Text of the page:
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November 1992, Volume 42, Issue 11

Original Article


Salahuddin Afsar  ( Department of Medicine, Dow Medical College and Civil Hospital, Karachi. )
Ali Nawaz Choudhri  ( Department of Medicine, Dow Medical College and Civil Hospital, Karachi. )
Abu Talib  ( Department of Medicine, Dow Medical College and Civil Hospital, Karachi. )
Tariq Farooqi  ( Department of Medicine, Dow Medical College and Civil Hospital, Karachi. )
Mohammed Javed Pasha  ( Department of Medicine, Dow Medical College and Civil Hospital, Karachi. )


Aprospective study was performed to detectoxygen saturation (Sa02) during and following fiberoptic bronchoscopy (FOB) in 50 patients. Twenty-five patients (group 1) underwent the procedure without and 25 (group 2) with supplemental oxygen. The SaO2 declined from the baseline value of 96.4% to 92.08% in group 1 and to 94.88% in group 2 after bronchoscopy alone. The decline was also noted when biopsy and broncho-alveolar lavage (BAL) were performed, the lowest values being recorded during BAL. The result showed that the fall in Sa02 in group 2 was significantly less than that in group 1 (P <0.05). SaO2 returned to baseline values after a mean time of 4.9 minutes in group 1 and 2.4 minutes in group 2, demonstrating the benefit of supplemental oxygen (JPMA 42: 263, 1992).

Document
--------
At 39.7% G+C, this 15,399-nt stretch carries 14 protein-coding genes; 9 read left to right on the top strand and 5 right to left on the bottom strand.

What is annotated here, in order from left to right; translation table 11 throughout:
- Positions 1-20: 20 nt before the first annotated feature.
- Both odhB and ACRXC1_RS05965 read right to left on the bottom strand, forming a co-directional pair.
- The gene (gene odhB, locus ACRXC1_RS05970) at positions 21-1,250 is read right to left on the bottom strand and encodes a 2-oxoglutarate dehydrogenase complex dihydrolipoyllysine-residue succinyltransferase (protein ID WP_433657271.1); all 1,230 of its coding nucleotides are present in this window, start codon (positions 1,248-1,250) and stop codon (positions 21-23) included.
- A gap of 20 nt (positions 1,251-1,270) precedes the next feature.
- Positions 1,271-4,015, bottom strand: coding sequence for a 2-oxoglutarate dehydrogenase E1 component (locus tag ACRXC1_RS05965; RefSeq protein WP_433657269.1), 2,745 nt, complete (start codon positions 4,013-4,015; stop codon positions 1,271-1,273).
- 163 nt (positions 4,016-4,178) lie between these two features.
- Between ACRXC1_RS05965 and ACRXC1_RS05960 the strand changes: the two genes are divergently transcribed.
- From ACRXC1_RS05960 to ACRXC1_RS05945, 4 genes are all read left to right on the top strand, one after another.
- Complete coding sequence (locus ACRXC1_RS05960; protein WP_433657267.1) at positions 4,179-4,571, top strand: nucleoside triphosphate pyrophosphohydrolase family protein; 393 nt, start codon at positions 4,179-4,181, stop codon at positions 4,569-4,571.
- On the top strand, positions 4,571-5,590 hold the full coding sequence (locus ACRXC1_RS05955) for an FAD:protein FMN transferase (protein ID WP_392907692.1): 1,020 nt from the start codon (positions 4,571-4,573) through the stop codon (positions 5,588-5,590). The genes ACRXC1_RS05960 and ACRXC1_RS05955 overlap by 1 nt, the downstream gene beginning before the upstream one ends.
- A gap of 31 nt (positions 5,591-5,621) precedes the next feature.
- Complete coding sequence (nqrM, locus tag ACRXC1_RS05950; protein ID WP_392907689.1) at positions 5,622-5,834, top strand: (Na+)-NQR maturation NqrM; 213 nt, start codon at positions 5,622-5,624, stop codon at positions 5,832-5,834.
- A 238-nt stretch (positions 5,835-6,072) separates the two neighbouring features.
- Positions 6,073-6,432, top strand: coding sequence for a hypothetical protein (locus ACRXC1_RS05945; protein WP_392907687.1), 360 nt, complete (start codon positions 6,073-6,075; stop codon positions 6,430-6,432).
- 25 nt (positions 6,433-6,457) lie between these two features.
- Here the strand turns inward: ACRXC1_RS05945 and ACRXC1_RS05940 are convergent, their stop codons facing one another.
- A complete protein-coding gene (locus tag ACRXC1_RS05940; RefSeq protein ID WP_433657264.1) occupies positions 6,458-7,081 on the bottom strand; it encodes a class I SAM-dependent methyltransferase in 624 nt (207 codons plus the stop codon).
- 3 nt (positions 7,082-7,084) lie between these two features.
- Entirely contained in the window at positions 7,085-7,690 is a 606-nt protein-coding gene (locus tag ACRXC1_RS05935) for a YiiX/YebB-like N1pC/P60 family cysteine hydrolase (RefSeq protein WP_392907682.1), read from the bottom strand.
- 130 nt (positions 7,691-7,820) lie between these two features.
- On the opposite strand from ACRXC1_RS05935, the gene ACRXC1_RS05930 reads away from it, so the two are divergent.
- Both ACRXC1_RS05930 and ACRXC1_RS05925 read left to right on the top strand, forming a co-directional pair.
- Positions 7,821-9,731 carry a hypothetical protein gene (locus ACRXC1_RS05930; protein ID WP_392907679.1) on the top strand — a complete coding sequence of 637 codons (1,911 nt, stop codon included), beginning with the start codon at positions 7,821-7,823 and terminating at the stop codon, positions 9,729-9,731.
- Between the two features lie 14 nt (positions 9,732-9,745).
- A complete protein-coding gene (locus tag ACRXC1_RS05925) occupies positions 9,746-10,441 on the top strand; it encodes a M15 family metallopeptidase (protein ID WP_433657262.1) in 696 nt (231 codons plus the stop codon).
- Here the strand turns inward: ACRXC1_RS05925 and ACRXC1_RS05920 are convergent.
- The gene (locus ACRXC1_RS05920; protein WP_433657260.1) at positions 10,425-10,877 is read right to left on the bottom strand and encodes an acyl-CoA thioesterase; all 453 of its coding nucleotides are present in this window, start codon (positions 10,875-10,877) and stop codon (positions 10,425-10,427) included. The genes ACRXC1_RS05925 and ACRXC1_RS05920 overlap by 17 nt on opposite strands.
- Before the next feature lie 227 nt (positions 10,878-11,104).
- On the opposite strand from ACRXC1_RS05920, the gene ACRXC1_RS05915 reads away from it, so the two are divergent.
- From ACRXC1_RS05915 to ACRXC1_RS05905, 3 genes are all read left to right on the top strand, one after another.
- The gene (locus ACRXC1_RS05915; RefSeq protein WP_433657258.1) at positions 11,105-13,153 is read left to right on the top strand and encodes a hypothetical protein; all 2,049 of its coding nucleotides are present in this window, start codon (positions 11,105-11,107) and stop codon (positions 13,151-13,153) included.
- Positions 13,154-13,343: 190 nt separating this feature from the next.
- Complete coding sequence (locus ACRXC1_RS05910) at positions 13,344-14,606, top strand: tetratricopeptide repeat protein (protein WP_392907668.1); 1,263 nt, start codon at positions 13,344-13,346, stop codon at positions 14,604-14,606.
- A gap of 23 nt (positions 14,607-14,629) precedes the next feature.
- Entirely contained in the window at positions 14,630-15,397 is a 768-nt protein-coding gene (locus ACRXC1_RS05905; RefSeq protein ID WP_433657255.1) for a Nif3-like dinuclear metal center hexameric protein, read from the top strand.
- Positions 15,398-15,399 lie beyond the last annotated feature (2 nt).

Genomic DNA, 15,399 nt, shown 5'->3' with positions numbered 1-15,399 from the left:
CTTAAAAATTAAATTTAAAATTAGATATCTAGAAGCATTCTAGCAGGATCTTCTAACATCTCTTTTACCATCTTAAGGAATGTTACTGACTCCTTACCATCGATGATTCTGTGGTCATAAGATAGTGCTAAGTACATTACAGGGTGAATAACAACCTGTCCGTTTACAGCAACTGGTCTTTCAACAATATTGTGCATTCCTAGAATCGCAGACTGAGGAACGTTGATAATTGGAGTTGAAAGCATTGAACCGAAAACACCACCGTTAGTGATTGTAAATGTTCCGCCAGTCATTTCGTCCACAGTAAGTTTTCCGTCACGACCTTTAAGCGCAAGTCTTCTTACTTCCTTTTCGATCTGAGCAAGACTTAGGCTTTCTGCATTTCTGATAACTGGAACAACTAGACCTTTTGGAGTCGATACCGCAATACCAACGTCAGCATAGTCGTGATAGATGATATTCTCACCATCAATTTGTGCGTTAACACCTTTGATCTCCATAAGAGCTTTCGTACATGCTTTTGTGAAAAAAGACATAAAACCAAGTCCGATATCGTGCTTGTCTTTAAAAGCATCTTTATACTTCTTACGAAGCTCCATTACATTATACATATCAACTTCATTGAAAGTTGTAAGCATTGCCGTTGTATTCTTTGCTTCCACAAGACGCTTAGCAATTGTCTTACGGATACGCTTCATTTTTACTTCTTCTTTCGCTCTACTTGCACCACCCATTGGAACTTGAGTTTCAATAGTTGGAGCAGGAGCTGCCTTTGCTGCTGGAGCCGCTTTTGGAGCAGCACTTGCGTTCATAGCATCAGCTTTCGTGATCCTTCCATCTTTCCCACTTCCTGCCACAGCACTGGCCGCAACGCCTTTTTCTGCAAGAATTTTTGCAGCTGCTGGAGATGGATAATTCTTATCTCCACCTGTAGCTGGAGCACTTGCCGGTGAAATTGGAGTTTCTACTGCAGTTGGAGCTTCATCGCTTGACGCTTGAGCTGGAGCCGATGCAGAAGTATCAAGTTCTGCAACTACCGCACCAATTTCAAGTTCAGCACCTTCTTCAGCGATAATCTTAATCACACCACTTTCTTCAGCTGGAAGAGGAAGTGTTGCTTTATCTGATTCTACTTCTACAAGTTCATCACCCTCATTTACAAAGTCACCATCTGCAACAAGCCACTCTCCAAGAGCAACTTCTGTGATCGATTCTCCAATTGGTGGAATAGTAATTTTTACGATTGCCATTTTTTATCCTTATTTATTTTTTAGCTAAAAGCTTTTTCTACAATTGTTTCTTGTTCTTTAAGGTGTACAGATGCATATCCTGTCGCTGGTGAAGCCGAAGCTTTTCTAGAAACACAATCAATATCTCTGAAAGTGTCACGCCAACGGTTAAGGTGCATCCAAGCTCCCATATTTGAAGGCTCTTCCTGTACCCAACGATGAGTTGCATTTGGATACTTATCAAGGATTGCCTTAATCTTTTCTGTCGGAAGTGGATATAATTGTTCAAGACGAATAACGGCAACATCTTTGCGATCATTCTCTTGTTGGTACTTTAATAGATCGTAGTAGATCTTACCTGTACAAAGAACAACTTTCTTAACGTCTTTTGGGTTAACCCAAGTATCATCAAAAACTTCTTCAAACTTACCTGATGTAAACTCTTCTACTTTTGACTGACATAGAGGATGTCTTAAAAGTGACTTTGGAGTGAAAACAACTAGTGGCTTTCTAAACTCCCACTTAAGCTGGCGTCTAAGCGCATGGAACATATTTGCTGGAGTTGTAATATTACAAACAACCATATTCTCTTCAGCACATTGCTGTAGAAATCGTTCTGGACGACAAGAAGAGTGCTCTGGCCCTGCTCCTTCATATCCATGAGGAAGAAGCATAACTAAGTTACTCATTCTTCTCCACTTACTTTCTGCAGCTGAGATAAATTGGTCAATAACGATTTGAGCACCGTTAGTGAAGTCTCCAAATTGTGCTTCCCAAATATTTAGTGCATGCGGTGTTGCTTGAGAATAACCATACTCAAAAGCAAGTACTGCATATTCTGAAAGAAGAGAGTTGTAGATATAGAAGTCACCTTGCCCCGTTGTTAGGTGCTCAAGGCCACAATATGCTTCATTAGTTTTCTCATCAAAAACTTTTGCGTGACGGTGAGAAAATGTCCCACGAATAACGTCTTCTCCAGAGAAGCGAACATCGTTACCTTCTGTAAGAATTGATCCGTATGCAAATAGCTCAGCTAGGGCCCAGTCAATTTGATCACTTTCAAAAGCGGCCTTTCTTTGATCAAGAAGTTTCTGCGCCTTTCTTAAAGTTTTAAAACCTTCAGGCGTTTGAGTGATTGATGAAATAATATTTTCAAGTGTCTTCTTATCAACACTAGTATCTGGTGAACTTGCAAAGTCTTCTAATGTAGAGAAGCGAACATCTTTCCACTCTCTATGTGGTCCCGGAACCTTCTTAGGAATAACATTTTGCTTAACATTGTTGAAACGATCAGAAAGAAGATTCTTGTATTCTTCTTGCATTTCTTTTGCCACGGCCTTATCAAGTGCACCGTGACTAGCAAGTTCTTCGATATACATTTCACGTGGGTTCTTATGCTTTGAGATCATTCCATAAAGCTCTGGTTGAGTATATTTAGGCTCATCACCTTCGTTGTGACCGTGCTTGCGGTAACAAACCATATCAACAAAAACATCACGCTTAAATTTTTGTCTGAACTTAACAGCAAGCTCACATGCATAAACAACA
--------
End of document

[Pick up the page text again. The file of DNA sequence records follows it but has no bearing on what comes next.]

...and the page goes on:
Since its introduction by Ikeda in 19681, flexible fiberoptic bronchoscopy has been used extensively by respiratory physicians for diagnostic and therapeutic purposes2,3. FOB also has its hazards, the most common complications described include adverse reactions to the medications used for sedation or topical anaesthesia, local trauma to airways, haemorrhage, pneumothorax, bronchospasm, laryngospasm, cardiac dysrrhythmias and hypoxemia4-6. This study was done to determine the degree and duration of hypoxemia during bronchoscopy alone, during bronchial/transbronchial biopsies and bronchoalveolar lavage. The effects of supplemental oxygen during these procedures was also assessed.


Fifty patients (45 males, 5 females) with various indications for diagnostic FOB were studied. Their ages ranged from 20-8Oyears (mean 53.3 years). Premedication was limited to atropine sulfate 0.5 mg intramuscularly given 30 minutes prior to procedure. Posterior pharynx and epiglottis were anaesthetized topically by spraying 2% lignocaine. A fiberoptic bronchoscope was introduced per orally and vocal cords, tracheaand airways anaesthetized (2% lignocaine) under direct vision; the patient being kept in supine position. Microspan 3040 pulse oximeter was applied to the index finger of the right hand and baseline SaO2 was recorded. Half the patients were assigned to receive supplemental oxygen (group 2) through a nasal cannula at a rate of 5L/min. Rest of the patients (group 1) were not given supplemental oxygen. The SaO2 was continuously monitored during the procedure and lowest readings were recorded during bronchoscopy. Bronchial biopsy was taken from 26 (group 1 = 14, group 2 = 12) and BAL was performed in 19 patients (group 1 = 10, group 2 = 19). After the procedures monitoring of SaO2 was continued till it returned to baseline levels.